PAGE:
Our View: City deer-hunting plan seems right on target
Since hunting was permitted on private land in the city two decades ago, about 150 people have been certified, while complaints about urban bow hunters have been almost nonexistent.
On Monday, the Rochester City Council unanimously approved a proposal that will allow a limited number of bow hunters to hunt deer in some of the city's public parks.
We endorse this idea. Deer-car collisions in Rochester have been on the increase for years, and deer increasingly are taking a toll on trees and other vegetation on both public and private property. Because deer have no natural enemies in Southeast Minnesota, the task of thinning the herd falls to hunters — even when the herd lives in an urban area.
Nevertheless, we understand the trepidation some park users might feel about this idea.
After all, one of the reasons people go to parks is to get a taste of nature. The presence of deer, turkeys or even a fox in a public green space adds beauty and excitement to a morning run or an afternoon with the kids. The very notion of hunting in such areas — in relatively close proximity to ballfields, playgrounds and picnic areas — can seem unsafe.
But the reality is that archery hunting has been happening within Rochester's city limits for 17 years as part of an ongoing effort to control the city's deer population.
Back in 2005 — after a city council debate and vote that were far more contentious than what occurred Monday — the city approved a plan to allow archers to hunt deer within the city limits. The rules approved at that time are pretty much the same rules that will apply to hunts within city parks.
Hunters are required to take an advanced, archery-specific hunter education course online. With that task accomplished, they go to Archery Headquarters in northeast Rochester to take a shooting proficiency test that requires them to hit an 8-inch diameter target with five of seven arrows from a distance of 20 yards.
Archery Headquarters owner Marty Stubstad, who taught the bow hunter education class for a decade before it went online, says the shooting test he administers is especially stringent because he requires archers to use arrows tipped with razor-sharp multi-bladed broadheads, rather than easier-to-shoot target arrows.
“It's not an easy test,” Stubstad said this week. “A lot of people don't practice much with broadheads, but when we put this test in place years ago we wanted the test to be rigorous, to simulate actual hunting conditions.”
The rigorous test appears to be working as intended. Stubstad estimates that during the past 17 years he has certified about 150 people to hunt within the city limits. In that time, complaints about urban bow hunters have been almost nonexistent.
“The hunters have done a remarkably good job,” Stubstad said.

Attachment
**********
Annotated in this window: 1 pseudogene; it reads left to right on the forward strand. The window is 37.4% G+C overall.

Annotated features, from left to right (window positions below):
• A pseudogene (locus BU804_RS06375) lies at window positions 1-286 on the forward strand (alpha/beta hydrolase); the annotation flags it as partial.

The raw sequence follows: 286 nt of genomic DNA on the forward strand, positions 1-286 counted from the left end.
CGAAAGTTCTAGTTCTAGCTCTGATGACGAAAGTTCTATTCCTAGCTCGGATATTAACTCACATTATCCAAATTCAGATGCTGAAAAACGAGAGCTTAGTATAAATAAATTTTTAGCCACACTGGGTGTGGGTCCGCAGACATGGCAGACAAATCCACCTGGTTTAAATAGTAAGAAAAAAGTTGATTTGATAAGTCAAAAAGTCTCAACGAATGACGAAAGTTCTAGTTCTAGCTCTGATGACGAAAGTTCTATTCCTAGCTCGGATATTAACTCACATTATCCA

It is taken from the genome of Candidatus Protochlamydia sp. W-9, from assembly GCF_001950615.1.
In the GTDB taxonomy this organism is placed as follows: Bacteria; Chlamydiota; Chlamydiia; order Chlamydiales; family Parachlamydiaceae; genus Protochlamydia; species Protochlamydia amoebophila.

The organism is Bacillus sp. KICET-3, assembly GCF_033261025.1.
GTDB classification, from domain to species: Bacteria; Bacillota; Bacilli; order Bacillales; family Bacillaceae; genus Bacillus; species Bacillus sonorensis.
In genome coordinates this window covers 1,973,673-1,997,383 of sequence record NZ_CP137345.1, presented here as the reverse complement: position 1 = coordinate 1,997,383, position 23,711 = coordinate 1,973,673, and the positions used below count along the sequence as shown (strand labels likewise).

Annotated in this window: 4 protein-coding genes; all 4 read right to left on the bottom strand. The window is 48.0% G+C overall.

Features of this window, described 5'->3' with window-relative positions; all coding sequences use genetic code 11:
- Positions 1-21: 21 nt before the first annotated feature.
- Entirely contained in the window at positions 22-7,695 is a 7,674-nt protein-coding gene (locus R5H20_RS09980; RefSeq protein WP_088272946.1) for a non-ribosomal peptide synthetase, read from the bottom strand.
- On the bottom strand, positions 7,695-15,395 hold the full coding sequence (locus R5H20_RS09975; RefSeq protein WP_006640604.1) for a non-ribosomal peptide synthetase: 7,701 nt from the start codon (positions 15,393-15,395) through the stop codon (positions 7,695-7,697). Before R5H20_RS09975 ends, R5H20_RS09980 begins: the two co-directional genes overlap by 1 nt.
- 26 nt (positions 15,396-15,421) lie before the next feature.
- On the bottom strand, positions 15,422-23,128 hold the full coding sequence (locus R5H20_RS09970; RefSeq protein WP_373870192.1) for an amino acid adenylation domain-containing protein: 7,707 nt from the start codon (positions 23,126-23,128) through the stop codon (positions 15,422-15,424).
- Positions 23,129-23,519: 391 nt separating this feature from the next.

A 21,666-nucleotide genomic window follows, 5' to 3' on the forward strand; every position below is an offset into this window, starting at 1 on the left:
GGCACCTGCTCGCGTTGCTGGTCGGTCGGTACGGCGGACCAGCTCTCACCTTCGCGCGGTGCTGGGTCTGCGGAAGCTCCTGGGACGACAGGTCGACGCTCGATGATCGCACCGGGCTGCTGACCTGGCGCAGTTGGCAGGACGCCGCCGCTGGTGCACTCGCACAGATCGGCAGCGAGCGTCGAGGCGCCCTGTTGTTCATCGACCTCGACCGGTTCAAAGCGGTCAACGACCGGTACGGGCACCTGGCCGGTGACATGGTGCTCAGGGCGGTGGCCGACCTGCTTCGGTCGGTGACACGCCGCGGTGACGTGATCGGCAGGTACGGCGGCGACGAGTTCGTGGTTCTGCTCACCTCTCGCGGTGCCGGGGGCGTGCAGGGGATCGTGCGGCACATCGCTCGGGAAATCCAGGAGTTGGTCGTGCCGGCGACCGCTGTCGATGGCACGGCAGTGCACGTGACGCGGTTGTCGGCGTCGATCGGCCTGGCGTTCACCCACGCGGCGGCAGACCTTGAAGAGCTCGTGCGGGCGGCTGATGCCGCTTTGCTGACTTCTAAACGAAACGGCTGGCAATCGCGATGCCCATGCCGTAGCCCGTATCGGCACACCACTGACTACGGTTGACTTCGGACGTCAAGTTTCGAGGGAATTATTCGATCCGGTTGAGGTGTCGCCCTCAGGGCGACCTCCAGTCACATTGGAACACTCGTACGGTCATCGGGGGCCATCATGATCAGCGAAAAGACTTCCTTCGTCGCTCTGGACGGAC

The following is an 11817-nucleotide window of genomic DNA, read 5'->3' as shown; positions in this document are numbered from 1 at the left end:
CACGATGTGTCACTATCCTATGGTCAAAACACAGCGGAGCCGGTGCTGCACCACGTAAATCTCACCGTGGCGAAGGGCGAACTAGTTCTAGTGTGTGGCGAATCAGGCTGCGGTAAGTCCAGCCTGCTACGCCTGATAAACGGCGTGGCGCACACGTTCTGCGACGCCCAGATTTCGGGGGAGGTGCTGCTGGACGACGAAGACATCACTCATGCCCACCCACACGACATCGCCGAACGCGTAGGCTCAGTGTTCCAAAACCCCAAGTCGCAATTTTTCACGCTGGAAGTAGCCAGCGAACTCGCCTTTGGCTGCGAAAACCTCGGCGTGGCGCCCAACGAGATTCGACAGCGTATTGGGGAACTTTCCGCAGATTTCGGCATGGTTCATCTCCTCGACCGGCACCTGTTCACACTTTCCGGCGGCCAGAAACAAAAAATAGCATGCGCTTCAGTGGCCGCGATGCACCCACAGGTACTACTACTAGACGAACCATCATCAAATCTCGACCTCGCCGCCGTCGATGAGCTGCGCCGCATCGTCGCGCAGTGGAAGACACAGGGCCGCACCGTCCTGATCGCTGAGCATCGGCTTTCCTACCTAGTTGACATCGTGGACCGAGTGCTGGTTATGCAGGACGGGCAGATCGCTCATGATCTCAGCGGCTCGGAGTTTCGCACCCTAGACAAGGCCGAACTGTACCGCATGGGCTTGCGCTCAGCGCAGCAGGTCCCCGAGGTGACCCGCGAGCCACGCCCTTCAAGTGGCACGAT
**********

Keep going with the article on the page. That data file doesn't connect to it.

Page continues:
Safety, of course, is the top priority. The good news in that regard is that accidental shootings by bow hunters simply don't happen. Archers sometimes are injured or killed when they fall from a tree stand, but they don't accidentally shoot people.
Still, Rochester requires bow hunters to be elevated at least five feet off the ground, to ensure that all shots essentially have the ground as a backstop. Furthermore, hunters can't hunt within 200 feet of any building without written permission of the owner.
But being a good bow hunter isn't just about safety. It's about ethics. While not every shot will be perfect, an ethical bow hunter waits for a clear shot at the deer's vitals. That can be frustrating, because it sometimes means a hunter must pass up a shot at a deer 10 yards away simply because the angle is bad, or a twig is in the way.
The last thing an ethical hunter wants is to wound an animal, and that's especially true in an urban setting. No one wants to see a deer walking around a city park with an arrow protruding from its shoulder. It wouldn't take many such incidents to turn public opinion against urban hunting, so participants in these park hunts will be well-advised to practice. A lot.
Some important questions need to be resolved between now and mid-September, when the archery deer hunting season begins. While the bow hunting season runs until Dec. 31, it seems unlikely — even unreasonable — that some park areas will be largely closed off to non-hunters for 3 ½ months. We will be curious to see when hunting will be allowed, in which parks, and how the public will be notified where and when hunting is taking place.
Also, we wonder whether hunters will be encouraged (or perhaps required) to shoot female deer. While most hunters dream of shooting a trophy buck, the fact is that shooting a buck does little to control the deer population. If the purpose of these park hunts is to reduce deer numbers, then participants should be willing to shoot the first mature doe that comes their way. To that end, the city might consider an “earn-a-buck” rule that requires hunters to shoot a doe before they can target an antlered deer.
Even if these special hunts remove some deer from the herd, Rochester will continue to grapple with wildlife-related problems. Conflict arises every time a farm is annexed into the city or a former wooded oasis within Rochester is turned into half-acre lots for high-end homes. Growth comes at a price, and sometimes animals pay it.
Such conflict isn't always avoidable, but every time a former industrial area is repurposed for retail or high-density housing, nature is spared. When a city grows upward, rather than outward, nature wins.
So, while an archer's arrow can help reduce future conflicts with wildlife, so too can smart growth.